Gordon Warnock has a degree in Creative and Professional Writing. Combined with his industry knowledge and respectful manner, he works diligently with authors to develop and polish their manuscripts and book proposals. With a zest for fresh, new writing and a deep love of the classics, Gordon always has his eye out for works which will not only thrive in the current market but will also withstand the test of time. In that spirit, he seeks to establish involved, long term working relationships with talented and dedicated authors in such areas as memoir, political and current affairs, health, humor and cookbooks. His eclectic taste in fiction focuses on a commercial narrative with a literary edge. His 2010 conferences include the San Francisco Writers Conference, Algonkian’s inaugural Write and Pitch Conference and the American Independent Writers Conference, among others.


Since this blog is about offering inspiration to writers and artist, my first question for you is, do you have a favorite quote? If so, why is it your favorite?

I would have to go with, “He told me not to worry about being him or being me. That if I learned how to begin everything I do or say with love, to fill my heart with it, everything would look different. That it doesn’t matter to be right.”Tanya Chernov.

Gorgeous and poignant. It kind of embodies what it means to be an artist. Not only is it the kind of quote that I try to live by, but it was one of many that made me fall in love with a manuscript that is currently getting a lot of attention from New York.

What did you want to be growing up? Now that you’re an agent did this come as a surprise?

As a kid, I was in the odd position of knowing, yet never having an answer to that question. I simply wanted to not be an asshole. But since that wouldn’t satisfy the question (and would likely get me in trouble for swearing), I would make something up or just agree with whatever that adult wanted me to be. The agenting thing came as quite a surprise. I was a writer looking to learn about “the other side” of publishing for my own personal use, and it just stuck. I love working with authors and helping them achieve the success they deserve.


How do you encourage your clients when they are having moments of self-doubt?

A good agent knows his/her writers as well as their manuscripts and knows that they are all wired differently. Some perk back up with gentle encouragement or a joke, others need more of a tough love approach, and some require dairy products. It’s like any relationship. If you pay attention to what they do and say, you will know how to make them happy.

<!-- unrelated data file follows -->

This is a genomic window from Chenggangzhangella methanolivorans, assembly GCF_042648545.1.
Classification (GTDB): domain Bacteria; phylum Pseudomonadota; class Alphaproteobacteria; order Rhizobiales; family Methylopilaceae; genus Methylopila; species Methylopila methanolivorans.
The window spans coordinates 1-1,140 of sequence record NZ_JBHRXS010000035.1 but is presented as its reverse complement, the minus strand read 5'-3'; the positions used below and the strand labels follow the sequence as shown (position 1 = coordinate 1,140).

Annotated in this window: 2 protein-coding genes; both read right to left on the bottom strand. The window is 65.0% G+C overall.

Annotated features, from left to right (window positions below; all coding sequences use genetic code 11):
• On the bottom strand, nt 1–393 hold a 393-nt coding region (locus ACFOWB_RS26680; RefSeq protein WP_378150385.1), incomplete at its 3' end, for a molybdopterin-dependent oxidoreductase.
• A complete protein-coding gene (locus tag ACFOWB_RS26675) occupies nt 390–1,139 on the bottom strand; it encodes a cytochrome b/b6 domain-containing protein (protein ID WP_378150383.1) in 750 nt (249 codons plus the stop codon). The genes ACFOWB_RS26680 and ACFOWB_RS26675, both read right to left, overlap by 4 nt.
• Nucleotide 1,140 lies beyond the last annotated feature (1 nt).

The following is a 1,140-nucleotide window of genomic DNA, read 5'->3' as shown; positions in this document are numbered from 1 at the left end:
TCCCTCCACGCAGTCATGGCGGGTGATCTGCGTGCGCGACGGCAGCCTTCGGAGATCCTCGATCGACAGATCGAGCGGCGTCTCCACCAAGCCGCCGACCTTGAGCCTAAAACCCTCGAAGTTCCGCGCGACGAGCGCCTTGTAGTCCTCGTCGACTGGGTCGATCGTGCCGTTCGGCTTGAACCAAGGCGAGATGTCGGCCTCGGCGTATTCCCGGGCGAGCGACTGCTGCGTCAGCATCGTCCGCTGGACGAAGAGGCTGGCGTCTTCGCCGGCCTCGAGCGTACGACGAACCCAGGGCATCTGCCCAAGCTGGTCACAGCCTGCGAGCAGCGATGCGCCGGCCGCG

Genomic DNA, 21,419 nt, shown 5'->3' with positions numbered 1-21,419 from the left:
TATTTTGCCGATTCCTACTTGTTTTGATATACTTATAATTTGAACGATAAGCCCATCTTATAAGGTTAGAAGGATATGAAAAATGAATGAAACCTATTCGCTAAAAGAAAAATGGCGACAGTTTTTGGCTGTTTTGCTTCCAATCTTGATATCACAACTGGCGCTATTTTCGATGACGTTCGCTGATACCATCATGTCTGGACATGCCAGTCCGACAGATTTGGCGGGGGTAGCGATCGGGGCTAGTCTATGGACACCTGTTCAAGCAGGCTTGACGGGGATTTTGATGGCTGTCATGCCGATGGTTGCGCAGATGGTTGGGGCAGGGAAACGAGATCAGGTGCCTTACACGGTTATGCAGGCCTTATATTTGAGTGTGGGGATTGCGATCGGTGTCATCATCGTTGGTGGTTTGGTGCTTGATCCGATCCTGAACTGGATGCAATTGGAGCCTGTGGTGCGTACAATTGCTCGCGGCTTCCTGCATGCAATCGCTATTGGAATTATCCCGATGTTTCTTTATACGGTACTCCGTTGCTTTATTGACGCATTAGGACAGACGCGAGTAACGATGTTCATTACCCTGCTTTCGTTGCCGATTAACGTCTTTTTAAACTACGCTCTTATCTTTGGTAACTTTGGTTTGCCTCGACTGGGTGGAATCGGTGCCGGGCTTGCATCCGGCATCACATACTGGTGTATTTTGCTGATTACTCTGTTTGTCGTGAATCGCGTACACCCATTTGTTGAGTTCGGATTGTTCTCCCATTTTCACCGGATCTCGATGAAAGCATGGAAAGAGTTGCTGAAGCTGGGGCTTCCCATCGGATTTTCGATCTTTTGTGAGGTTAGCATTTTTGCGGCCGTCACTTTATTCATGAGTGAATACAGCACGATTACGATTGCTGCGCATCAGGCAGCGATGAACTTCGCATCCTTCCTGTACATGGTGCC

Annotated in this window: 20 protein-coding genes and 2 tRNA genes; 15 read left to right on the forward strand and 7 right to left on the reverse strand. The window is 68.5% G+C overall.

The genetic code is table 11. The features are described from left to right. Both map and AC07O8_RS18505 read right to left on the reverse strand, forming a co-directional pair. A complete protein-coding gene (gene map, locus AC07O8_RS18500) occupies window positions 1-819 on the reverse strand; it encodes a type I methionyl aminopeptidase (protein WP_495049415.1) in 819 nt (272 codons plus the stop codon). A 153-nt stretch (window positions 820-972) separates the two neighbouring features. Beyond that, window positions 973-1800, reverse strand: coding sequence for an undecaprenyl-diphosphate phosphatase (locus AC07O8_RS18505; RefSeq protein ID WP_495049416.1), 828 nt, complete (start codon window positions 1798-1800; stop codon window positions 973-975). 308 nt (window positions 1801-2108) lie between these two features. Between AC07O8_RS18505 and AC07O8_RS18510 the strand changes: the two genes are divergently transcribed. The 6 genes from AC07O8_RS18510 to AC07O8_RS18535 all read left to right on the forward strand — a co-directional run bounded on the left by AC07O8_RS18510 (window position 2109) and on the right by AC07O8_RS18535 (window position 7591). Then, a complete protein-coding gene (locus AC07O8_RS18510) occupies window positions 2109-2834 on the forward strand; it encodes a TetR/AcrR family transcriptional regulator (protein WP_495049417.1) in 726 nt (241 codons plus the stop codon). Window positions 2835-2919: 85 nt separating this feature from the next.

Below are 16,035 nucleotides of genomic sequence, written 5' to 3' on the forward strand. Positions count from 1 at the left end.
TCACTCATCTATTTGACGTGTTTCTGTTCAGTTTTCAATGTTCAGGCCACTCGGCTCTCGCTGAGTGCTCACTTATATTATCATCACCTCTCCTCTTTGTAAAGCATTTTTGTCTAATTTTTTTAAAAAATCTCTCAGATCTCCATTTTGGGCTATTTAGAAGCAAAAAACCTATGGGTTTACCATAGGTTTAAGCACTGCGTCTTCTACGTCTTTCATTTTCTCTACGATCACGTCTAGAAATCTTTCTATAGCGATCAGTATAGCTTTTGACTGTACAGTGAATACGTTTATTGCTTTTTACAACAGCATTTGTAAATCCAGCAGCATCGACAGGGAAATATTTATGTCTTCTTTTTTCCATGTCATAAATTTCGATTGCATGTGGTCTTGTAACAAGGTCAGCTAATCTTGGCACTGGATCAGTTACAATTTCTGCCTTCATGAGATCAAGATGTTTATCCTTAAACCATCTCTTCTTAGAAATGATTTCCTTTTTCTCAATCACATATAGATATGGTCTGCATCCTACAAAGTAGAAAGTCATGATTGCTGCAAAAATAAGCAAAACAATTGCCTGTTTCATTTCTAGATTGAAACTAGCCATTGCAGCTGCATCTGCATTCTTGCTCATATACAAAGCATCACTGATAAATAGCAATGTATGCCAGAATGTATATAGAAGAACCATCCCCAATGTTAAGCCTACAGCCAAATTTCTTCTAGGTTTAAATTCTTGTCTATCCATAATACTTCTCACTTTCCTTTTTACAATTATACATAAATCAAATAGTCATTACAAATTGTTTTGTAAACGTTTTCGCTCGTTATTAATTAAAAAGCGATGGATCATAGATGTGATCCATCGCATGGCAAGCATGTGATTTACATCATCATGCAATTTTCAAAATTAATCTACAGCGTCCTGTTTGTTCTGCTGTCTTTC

Has there ever been a writer that made a long lasting impression on you but you never took them on as a client?

My specialty in memoir often has me reading touching manuscripts that for one reason or another have no chance in the current marketplace. I do my best to point them in the right direction, but I simply don’t have the time to work with them (and most likely come up empty-handed). I have also been offered the occasional manuscript from a former writing mentor, which is an odd experience, but they usually aren’t of the type that I work with.


I find it fascinating that you are also a musician. Could you describe the instruments you play and if you write your own music?

I have been writing and recording music since before I knew how to play any instruments. Right now, I pretend to know how to play guitar, organ, drums, harmonica, ukulele, thumb piano, and whatever else I can get a hold of. I quite enjoy using non-instrument items, such as cell phones and remote controls to add character to a song. And as if I didn’t have enough to keep me busy, I am currently writing music for my new band, Lovesies.

Are there ever moments when you feel your creative spark is dying? If so, how do you light it back up?

It’s funny you should ask. I was just discussing this with Tanya. She says it well on her blog, www.tanyachernov.com. Sometimes I’m just not able to power through it, and I need some sort of drastic change to regain perspective and fuel inspiration. I am a big proponent of putting something away and coming back to it whether or not you are having difficulty with it, but she took it one step further and removed herself from the physical environment that she was writing in. That is a good practice, especially if you work and write in the same place.


If you could pick one word to describe yourself, what would it be?

“I,” or possibly “me,” depending upon the grammatical context. I’m really big on grammar, so perhaps “nerd” would be more appropriate.

Thank you Gordon!  If you would like to find out more about Gordon Warnock and the great agency he works for please visit, www.andreahurst.com